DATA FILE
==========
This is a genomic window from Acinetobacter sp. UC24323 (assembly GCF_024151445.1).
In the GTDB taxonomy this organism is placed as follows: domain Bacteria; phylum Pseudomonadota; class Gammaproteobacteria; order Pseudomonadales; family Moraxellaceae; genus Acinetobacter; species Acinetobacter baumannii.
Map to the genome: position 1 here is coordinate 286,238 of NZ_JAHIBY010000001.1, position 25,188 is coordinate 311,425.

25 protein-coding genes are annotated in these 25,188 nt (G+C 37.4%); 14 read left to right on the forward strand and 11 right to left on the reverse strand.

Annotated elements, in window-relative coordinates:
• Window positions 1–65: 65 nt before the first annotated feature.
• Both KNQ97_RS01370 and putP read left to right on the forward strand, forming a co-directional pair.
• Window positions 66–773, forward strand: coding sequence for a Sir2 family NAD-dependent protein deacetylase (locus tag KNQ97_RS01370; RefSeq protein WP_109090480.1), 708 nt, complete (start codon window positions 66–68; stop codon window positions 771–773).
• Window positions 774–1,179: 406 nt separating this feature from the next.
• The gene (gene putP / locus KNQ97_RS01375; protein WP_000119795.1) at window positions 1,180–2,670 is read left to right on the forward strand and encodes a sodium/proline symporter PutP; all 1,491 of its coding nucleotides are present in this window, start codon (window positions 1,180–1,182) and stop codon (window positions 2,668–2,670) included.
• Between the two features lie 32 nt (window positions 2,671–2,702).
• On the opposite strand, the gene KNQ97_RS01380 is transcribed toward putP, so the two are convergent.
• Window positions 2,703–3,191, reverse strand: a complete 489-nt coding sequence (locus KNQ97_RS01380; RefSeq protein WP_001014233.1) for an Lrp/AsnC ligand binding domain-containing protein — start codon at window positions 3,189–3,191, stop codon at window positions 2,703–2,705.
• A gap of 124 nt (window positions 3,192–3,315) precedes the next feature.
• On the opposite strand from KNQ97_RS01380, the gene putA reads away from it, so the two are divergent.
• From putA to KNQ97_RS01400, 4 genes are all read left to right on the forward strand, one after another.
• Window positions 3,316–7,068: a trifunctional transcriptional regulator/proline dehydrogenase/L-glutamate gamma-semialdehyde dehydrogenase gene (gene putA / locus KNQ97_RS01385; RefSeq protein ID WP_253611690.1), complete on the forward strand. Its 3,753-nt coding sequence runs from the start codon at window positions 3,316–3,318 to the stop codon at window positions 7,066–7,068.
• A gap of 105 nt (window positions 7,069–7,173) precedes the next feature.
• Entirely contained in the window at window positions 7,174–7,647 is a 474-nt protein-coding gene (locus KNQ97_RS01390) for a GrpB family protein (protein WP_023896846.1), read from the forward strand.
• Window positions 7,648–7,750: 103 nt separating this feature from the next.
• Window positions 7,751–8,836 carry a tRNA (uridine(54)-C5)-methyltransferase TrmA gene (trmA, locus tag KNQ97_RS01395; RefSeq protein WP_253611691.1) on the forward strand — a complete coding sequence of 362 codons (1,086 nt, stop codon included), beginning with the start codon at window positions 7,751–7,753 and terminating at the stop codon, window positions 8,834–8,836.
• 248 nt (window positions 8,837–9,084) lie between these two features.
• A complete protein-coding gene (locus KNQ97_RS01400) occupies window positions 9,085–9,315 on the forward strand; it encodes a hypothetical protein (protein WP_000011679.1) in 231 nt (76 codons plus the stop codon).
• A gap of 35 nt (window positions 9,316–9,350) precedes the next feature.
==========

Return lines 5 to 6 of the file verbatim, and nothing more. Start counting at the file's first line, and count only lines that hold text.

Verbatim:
Annotated elements, in window-relative coordinates:
• Window positions 1–65: 65 nt before the first annotated feature.